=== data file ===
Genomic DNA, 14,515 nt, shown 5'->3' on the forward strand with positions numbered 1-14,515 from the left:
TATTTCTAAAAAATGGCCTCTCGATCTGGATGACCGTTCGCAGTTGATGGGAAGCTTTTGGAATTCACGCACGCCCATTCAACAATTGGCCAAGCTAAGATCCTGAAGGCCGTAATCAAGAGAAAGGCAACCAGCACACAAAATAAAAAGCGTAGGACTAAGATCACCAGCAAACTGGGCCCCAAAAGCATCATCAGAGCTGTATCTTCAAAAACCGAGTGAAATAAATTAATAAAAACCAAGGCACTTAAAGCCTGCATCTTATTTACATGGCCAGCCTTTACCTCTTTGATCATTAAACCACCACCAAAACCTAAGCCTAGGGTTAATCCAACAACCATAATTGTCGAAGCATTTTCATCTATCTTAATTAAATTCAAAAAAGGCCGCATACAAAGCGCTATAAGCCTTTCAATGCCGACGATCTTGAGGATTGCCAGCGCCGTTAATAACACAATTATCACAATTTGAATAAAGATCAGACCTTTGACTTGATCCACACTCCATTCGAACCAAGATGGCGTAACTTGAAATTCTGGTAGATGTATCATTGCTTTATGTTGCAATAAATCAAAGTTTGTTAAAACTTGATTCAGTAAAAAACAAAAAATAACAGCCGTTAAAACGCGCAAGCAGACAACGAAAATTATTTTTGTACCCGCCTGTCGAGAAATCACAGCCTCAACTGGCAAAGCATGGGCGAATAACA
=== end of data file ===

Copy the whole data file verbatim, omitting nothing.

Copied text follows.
Genomic DNA, 14,515 nt, shown 5'->3' on the forward strand with positions numbered 1-14,515 from the left:
TATTTCTAAAAAATGGCCTCTCGATCTGGATGACCGTTCGCAGTTGATGGGAAGCTTTTGGAATTCACGCACGCCCATTCAACAATTGGCCAAGCTAAGATCCTGAAGGCCGTAATCAAGAGAAAGGCAACCAGCACACAAAATAAAAAGCGTAGGACTAAGATCACCAGCAAACTGGGCCCCAAAAGCATCATCAGAGCTGTATCTTCAAAAACCGAGTGAAATAAATTAATAAAAACCAAGGCACTTAAAGCCTGCATCTTATTTACATGGCCAGCCTTTACCTCTTTGATCATTAAACCACCACCAAAACCTAAGCCTAGGGTTAATCCAACAACCATAATTGTCGAAGCATTTTCATCTATCTTAATTAAATTCAAAAAAGGCCGCATACAAAGCGCTATAAGCCTTTCAATGCCGACGATCTTGAGGATTGCCAGCGCCGTTAATAACACAATTATCACAATTTGAATAAAGATCAGACCTTTGACTTGATCCACACTCCATTCGAACCAAGATGGCGTAACTTGAAATTCTGGTAGATGTATCATTGCTTTATGTTGCAATAAATCAAAGTTTGTTAAAACTTGATTCAGTAAAAAACAAAAAATAACAGCCGTTAAAACGCGCAAGCAGACAACGAAAATTATTTTTGTACCCGCCTGTCGAGAAATCACAGCCTCAACTGGCAAAGCATGGGCGAATAACA